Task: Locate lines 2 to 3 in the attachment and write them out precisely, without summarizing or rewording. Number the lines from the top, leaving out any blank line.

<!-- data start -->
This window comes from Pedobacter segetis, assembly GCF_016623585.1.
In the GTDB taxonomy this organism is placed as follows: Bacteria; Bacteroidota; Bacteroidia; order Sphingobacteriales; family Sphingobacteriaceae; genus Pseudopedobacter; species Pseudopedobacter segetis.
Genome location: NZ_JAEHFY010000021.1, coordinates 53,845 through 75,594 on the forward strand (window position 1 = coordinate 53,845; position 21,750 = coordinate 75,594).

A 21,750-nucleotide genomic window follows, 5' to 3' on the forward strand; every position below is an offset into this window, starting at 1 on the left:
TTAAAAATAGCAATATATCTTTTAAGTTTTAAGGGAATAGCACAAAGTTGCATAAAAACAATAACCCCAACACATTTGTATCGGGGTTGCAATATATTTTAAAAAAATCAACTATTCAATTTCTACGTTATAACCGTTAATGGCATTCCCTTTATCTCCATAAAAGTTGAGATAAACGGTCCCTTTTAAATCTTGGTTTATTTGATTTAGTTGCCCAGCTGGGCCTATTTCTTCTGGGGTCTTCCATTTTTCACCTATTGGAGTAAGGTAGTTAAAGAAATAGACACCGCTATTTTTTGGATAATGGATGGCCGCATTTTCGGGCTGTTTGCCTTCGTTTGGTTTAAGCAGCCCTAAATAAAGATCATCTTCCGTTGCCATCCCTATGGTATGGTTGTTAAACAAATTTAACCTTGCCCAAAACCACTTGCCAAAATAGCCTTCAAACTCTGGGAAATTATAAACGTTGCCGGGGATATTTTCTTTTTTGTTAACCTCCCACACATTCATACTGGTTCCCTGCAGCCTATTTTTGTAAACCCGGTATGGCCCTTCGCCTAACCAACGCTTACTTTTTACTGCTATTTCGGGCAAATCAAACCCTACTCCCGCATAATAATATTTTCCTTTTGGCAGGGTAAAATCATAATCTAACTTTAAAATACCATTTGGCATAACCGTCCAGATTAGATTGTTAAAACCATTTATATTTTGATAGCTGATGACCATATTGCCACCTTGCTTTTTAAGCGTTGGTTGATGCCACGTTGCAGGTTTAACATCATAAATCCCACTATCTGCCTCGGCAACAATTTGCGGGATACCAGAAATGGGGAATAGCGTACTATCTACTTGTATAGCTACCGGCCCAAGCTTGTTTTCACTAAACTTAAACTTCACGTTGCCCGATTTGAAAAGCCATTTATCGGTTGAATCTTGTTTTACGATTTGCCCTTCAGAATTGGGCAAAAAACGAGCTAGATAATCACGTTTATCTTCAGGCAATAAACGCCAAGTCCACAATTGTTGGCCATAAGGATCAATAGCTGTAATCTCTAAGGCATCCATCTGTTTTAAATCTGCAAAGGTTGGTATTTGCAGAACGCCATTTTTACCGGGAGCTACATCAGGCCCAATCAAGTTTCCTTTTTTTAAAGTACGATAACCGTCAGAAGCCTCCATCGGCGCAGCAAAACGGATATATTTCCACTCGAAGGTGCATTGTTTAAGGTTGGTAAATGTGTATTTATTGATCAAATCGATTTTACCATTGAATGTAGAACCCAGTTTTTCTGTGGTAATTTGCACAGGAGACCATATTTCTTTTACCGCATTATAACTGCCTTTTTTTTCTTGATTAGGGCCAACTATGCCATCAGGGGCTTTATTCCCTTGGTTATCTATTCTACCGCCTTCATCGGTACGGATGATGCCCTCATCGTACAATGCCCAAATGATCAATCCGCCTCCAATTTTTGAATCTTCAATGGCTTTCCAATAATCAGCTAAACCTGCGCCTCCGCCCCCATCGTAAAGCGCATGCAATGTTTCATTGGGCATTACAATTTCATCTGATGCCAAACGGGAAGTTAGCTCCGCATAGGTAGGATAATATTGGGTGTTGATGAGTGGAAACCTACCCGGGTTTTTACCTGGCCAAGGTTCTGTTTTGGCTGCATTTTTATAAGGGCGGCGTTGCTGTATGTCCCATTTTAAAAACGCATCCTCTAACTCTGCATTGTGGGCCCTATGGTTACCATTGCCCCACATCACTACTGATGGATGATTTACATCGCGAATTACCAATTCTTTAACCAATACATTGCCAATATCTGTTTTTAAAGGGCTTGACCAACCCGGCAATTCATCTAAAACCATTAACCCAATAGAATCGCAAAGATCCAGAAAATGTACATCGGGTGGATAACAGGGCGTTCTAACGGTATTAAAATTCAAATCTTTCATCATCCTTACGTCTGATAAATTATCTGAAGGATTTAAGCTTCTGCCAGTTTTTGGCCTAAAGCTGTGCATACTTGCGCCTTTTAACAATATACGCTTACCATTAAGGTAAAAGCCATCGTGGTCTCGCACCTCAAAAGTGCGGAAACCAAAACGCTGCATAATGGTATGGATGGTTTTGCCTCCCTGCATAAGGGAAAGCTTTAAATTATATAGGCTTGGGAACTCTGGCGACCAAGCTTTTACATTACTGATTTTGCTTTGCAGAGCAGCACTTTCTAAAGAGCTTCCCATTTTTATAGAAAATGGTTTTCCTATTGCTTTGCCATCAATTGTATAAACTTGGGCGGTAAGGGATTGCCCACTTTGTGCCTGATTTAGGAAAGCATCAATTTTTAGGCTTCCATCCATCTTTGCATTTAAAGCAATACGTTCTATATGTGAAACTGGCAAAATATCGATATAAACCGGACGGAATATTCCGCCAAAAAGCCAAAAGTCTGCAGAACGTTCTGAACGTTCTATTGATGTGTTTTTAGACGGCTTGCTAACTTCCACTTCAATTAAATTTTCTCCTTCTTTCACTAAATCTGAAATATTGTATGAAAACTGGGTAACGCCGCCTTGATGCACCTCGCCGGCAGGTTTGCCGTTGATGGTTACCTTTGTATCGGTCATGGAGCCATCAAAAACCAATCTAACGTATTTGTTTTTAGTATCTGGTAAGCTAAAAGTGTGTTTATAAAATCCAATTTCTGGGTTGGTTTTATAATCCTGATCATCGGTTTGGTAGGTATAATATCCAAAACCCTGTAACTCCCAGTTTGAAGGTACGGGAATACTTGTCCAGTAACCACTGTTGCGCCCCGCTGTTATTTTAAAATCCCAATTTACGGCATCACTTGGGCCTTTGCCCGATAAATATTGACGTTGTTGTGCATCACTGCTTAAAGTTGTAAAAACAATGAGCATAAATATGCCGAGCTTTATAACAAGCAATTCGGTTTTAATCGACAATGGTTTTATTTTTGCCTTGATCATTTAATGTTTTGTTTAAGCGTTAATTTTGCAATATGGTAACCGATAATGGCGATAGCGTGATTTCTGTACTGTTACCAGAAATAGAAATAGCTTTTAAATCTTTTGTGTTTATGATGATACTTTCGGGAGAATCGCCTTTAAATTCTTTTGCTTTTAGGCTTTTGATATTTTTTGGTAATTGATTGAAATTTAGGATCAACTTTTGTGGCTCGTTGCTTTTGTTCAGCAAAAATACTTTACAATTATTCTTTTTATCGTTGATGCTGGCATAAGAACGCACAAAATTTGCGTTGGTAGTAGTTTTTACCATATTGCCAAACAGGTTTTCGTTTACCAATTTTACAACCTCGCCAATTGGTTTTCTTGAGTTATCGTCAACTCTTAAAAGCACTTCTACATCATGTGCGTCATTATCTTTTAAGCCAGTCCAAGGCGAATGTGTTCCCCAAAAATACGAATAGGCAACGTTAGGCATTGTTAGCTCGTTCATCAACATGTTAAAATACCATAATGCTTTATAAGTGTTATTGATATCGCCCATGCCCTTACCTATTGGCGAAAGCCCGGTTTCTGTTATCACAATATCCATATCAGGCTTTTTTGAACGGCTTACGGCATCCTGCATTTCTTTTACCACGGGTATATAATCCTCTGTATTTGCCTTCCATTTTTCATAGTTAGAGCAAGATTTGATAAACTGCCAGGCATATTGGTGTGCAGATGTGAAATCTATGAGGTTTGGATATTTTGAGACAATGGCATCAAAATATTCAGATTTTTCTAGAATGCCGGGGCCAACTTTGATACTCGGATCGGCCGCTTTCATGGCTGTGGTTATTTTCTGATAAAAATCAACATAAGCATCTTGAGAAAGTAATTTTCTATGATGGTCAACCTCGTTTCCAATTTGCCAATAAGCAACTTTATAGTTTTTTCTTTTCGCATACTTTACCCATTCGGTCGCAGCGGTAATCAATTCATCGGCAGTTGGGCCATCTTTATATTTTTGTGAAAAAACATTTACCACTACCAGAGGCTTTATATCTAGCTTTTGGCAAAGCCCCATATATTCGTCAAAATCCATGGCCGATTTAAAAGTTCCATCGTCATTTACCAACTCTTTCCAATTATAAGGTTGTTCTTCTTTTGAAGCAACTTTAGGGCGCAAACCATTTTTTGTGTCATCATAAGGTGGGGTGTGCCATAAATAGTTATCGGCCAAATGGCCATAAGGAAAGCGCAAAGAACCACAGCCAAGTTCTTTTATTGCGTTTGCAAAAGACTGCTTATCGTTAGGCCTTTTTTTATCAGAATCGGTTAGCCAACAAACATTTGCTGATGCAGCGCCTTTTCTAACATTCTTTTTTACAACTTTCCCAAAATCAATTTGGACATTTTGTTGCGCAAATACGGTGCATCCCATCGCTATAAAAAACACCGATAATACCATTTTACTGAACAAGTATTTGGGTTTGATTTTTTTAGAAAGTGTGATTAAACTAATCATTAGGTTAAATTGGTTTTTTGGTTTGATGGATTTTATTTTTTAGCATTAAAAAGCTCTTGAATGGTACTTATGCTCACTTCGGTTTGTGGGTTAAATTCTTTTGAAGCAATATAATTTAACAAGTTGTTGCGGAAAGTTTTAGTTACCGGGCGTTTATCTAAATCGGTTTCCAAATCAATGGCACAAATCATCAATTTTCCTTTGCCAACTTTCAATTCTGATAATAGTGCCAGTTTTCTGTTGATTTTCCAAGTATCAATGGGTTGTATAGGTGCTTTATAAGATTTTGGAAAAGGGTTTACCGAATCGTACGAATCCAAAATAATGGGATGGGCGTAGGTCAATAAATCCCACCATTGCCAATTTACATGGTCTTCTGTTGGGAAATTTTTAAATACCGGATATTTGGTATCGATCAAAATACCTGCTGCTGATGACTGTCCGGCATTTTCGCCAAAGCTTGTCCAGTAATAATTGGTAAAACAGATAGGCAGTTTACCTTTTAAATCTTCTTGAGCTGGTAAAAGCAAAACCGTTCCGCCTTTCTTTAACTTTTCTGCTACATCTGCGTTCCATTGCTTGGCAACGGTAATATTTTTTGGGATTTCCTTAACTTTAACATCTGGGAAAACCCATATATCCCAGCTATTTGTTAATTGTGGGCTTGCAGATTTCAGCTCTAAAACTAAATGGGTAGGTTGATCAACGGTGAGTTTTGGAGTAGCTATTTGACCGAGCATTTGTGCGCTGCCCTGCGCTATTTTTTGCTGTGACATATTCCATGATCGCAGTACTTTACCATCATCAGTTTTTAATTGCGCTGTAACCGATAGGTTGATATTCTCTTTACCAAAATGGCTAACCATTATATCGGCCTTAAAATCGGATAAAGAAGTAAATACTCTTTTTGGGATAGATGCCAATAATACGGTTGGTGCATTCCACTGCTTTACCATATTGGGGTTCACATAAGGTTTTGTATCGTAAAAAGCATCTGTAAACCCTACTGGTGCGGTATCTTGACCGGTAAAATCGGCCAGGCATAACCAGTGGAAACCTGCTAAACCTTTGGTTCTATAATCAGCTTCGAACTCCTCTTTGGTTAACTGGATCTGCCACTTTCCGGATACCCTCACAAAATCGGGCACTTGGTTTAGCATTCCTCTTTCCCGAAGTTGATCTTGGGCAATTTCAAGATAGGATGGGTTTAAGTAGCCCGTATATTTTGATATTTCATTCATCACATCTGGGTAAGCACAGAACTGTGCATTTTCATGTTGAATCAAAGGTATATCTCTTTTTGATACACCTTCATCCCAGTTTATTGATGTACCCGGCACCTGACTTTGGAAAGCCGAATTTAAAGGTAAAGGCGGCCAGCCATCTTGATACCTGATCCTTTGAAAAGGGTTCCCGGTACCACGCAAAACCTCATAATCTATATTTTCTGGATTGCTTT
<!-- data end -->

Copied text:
In the GTDB taxonomy this organism is placed as follows: Bacteria; Bacteroidota; Bacteroidia; order Sphingobacteriales; family Sphingobacteriaceae; genus Pseudopedobacter; species Pseudopedobacter segetis.
Genome location: NZ_JAEHFY010000021.1, coordinates 53,845 through 75,594 on the forward strand (window position 1 = coordinate 53,845; position 21,750 = coordinate 75,594).